What: All Issues : War & Peace : Nuclear Weapons : Ratification (enactment) of a nuclear weapons reduction treaty limiting the number of warheads the U.S. and Russia could maintain in their nuclear arsenals to 1,550 (2010 senate Roll Call 298)
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Ratification (enactment) of a nuclear weapons reduction treaty limiting the number of warheads the U.S. and Russia could maintain in their nuclear arsenals to 1,550
senate Roll Call 298     Dec 22, 2010
Progressive Position:
Yea
Progressive Result:
Win

This was a vote on the ratification (enactment) of a nuclear weapons reduction treaty limiting the number of warheads the U.S. and Russia could maintain in their nuclear arsenals to 1,550. The treaty also limited the number of nuclear delivery systems (or “launchers”) each side could maintain to 700. A “nuclear delivery system” simply refers to the technology that launches a nuclear weapon in a manner that will enable it to detonate on or near its target.

Sen. Dianne Feinstein (D-CA) urged senators to vote in favor of ratifying the treaty: “This really is a historic moment. This is the biggest arms control treaty in 20 years, and the most important foreign policy action the Senate will take this Congress. This is absolutely the right thing to do. It is important to our national security and it is critical to uphold America's place in the world community….With the ratification of this treaty, the Senate…makes clear that the United States is willing and able to make good on its foreign policy promises and to act in the best interests of our country and of the world.”

This treaty gained significant Republican support. Sen. Johnny Isakson (R-GA) urged support for the measure: “During my campaign when I ran for reelection this year, I made the following statement: ‘The rest of my life is about doing everything I can do to see to it that the lives of my children and grandchildren are safer, more secure, and as affluent as my life has been because of my parents and grandparents.’ Today, in this ratification, we are ensuring that we will be strong in our strength, we will trust but we will verify. We will make sure we can fight, if necessary, but we will also make sure we are accountable. And most important of all, with regard to the biggest threats we face--terrorism and loose nuclear materials falling into the hands of a rogue nation--we will be a safer country because of this [treaty]…”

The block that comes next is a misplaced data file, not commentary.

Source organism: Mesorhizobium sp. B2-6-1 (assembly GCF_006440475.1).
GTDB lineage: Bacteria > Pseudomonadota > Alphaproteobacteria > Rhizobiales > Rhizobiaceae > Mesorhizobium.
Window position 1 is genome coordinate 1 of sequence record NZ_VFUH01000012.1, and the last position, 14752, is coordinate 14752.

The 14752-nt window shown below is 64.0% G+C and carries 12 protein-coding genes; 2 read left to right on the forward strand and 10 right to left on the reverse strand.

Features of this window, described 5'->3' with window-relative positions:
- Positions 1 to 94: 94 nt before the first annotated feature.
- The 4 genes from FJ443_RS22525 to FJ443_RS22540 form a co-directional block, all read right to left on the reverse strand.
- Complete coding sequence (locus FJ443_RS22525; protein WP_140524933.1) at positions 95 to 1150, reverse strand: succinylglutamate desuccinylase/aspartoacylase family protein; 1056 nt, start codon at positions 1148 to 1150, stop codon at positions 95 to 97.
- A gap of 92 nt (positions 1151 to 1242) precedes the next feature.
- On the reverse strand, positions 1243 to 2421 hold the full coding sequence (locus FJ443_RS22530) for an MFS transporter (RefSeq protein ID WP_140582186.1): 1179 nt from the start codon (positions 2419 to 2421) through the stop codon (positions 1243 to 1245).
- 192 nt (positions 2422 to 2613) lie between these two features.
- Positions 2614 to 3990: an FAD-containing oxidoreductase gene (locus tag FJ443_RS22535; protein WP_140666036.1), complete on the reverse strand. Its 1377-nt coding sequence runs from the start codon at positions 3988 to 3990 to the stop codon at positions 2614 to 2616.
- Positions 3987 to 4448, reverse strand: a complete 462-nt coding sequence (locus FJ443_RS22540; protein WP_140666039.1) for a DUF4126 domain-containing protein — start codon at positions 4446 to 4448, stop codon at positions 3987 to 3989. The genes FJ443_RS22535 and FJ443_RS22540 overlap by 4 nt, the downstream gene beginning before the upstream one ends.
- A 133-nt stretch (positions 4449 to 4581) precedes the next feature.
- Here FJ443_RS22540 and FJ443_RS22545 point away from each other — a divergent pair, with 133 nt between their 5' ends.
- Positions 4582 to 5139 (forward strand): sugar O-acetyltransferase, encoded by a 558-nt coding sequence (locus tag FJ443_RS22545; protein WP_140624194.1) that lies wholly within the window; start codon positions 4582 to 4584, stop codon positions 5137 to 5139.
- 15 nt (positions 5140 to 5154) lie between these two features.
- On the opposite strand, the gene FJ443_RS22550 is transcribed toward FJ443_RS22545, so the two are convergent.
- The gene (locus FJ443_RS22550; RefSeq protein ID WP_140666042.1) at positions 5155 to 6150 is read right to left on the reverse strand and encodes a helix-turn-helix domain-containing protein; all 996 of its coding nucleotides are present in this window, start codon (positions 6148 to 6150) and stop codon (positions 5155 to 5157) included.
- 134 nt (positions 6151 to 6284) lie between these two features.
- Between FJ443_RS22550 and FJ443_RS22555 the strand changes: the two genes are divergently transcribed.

Sen. Mark Kirk (R-IL) opposed the treaty, arguing it constrained efforts to build a nuclear missile defense system: “I rise to oppose the START treaty because it recognizes limits on U.S. missile defenses in return for marginal reductions in the Russian arsenal. At the moment when the U.S. and allies must build missile defenses to protect against Iran, this treaty generates Russian pressure for America to go slow or risk Russia's departure from the agreement….The most important duty of the federal government is to defend Americans against foreign attack, and the most important mission under that duty is to protect American families from the most dangerous nations that could carry out such an attack.”

The Senate ratified this treaty by a vote of 71-26. All 58 Democrats and 13 Republicans voted “yea.” 26 Republicans voted “nay.” As a result, the Senate ratified a nuclear weapons reduction treaty limiting the number of warheads the U.S. and Russia could maintain in their nuclear arsenals to 1,550.

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